Here teachers undergo a series of exercises where they don’t look at their drawings but only look at the subject in front of them.
To further separate the teachers from their drawings they drew over carbon paper placed on their sketchbooks (Paula Briggs Drawing Projects for Children, Black Dog Publishing London).
Teachers explored continuous line drawing and filling their page with the subject.
Teachers then placed a piece of cardboard through their pencils to not be tempted to take a peak at their drawings! This is another strategy to stop teachers worrying about their work and keep their eyes on the subject!
Below a teacher is encouraged to ‘grow her drawing’ and experiment with making an ‘extension’ to a page in her sketchbook; not to fit the drawing to the page but grow the page to fit the drawing!
Now warmed up and armed with looking and feeling as the best tools for drawing, teachers were given drawing prompts on cards and encouraged to use them to overcome the ‘white page syndrome’ and get filling their sketchbooks.
- Look and draw (a chosen subject) in the time it takes to inhale and exhale one breath
- Draw (a chosen subject) with your non-dominant hand
- Draw your chosen subject in a continuous line without taking your pencil or pen off of the paper
- Draw your chosen subject in five lines
- Draw your chosen subject in three lines
- Draw your subject in dots and specks
- Draw your subject in scrapes and slices
- Draw your subject without blinking
Creating Sketchbook extensions – the Eight Paneled Folded Sketchbook.
Taking with them the newly practiced knowledge that drawing is a tool for looking and for making personal discoveries about the surrounding world, we set up a mock museum in the room for teachers to practice using a sketchbook to record, think and look.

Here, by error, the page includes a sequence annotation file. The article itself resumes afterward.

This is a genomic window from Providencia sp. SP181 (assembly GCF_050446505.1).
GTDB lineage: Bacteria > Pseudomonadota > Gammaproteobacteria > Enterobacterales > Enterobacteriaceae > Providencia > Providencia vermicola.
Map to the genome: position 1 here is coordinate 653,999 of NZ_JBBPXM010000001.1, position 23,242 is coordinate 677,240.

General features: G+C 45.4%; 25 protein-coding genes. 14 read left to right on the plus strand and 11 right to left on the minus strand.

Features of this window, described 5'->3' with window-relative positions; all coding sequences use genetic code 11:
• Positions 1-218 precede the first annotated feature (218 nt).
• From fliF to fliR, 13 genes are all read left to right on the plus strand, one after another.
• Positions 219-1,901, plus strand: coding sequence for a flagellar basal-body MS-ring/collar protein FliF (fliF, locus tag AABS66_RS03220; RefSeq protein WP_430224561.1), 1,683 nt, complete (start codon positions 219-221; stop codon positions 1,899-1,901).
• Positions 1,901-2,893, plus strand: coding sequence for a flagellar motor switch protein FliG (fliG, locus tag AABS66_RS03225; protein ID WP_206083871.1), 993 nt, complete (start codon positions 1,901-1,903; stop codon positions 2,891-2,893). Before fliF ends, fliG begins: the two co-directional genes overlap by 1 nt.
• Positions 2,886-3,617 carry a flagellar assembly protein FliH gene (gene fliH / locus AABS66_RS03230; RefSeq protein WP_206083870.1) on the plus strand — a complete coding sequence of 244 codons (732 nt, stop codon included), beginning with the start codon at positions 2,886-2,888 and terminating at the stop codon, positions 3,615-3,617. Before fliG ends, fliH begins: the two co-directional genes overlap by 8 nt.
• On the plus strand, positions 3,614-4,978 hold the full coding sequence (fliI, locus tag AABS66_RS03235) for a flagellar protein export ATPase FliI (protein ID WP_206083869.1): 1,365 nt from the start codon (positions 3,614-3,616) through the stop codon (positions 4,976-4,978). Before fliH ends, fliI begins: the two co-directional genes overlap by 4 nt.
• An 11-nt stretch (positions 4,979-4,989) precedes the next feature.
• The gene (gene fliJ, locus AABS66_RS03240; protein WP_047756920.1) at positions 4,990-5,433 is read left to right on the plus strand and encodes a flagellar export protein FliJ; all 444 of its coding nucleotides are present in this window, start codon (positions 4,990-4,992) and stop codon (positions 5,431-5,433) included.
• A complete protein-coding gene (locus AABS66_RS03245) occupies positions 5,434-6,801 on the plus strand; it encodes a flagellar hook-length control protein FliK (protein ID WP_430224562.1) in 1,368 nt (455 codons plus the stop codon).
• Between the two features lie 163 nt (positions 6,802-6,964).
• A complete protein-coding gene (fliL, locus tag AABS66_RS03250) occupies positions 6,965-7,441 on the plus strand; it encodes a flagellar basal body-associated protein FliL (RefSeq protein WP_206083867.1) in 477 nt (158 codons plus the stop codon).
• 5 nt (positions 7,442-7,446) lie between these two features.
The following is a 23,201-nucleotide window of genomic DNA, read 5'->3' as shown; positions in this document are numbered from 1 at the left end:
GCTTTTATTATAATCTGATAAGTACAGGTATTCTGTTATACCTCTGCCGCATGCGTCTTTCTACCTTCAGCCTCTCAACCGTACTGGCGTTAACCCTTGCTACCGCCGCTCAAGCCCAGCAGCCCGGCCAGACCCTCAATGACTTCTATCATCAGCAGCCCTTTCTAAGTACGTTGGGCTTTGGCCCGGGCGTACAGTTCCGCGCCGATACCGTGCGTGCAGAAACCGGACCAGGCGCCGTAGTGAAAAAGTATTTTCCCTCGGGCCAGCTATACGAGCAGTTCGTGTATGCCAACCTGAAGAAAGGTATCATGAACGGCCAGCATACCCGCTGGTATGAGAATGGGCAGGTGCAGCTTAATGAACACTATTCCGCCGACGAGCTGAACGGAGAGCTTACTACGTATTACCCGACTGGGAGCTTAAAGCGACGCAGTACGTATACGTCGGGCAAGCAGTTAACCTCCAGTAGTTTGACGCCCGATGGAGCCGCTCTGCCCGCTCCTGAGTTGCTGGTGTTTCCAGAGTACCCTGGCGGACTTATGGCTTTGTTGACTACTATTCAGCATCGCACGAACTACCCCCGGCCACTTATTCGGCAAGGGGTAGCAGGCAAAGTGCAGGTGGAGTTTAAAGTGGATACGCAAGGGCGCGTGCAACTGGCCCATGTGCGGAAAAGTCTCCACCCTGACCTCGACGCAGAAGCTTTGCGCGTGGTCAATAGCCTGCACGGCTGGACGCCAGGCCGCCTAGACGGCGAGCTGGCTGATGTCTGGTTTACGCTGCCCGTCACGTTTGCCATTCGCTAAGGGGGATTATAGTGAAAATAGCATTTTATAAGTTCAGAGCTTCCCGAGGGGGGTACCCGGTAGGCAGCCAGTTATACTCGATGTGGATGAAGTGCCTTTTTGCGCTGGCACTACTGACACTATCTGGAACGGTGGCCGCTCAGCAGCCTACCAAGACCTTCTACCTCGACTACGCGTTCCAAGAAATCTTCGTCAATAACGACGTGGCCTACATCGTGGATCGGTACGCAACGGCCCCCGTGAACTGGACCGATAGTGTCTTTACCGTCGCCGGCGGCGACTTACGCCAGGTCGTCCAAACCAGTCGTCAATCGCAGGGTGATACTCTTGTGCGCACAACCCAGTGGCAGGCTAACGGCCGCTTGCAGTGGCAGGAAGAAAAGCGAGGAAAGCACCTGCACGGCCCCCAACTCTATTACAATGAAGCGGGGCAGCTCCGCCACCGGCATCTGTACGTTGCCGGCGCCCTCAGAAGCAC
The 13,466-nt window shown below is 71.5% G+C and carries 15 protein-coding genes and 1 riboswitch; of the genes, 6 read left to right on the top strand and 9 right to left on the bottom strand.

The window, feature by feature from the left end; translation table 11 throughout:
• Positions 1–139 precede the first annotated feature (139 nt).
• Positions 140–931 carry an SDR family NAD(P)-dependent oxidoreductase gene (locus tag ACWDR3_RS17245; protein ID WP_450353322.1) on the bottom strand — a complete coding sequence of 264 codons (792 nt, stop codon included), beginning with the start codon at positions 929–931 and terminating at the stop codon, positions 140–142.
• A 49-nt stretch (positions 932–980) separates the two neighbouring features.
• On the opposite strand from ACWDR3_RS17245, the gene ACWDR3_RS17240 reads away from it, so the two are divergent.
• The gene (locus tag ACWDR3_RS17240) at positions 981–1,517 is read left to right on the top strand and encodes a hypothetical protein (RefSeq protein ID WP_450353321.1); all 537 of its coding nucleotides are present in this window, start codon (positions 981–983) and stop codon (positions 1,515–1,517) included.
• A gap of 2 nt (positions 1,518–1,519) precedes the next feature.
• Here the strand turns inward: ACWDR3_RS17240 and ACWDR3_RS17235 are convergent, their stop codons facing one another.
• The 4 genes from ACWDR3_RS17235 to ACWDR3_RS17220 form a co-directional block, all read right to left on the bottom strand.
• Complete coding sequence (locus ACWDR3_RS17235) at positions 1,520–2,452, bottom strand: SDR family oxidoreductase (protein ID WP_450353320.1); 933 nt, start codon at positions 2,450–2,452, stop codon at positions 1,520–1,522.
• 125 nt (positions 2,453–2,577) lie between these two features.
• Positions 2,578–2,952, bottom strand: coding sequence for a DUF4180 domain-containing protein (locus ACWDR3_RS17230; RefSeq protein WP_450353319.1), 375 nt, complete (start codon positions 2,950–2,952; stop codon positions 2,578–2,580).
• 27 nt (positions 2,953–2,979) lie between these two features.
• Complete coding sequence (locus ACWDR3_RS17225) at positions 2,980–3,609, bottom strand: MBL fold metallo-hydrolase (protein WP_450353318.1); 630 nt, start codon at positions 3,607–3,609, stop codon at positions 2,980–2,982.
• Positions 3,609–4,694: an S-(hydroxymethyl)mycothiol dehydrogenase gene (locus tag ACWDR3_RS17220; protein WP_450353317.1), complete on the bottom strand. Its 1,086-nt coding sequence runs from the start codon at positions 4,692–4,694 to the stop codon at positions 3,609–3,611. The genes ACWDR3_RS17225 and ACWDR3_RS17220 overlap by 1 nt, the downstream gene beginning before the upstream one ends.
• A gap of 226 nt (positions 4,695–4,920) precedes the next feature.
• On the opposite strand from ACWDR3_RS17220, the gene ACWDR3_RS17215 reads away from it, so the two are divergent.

Drawing a series of eight drawings in rapid succession, teachers were encouraged to move around the room ‘collecting’ objects in their books and practicing looking and exploring the objects from unlikely and new views.
What do you see? What do you really see?
Teachers then inverted the ‘sketchbook’ to work on panels on the other side of the paper and took it in turns to draw each other drawing the objects. In this way teachers were introduced to basic ideas of reportage and given the opportunity to see and study each other looking. What does the world look like to others?
They were encouraged to work quickly and not to take too long studying each others’ features, but instead to take the essence of each other by capturing form in a few lines.
Using See Three Shapes, by Paula Briggs, teachers were guided through a step by step approach to tackle observational drawing and make an object appear 3D using a simple approach to tonal shading.
Many thanks for teachers at English Martyrs Catholic Primary School in Worthing for inviting AccessArt to share our sketchbook approach with you and allowing us to document the session.
Many thanks to Pink Pig for the generous donation of sketchbooks which enhanced this session enormously.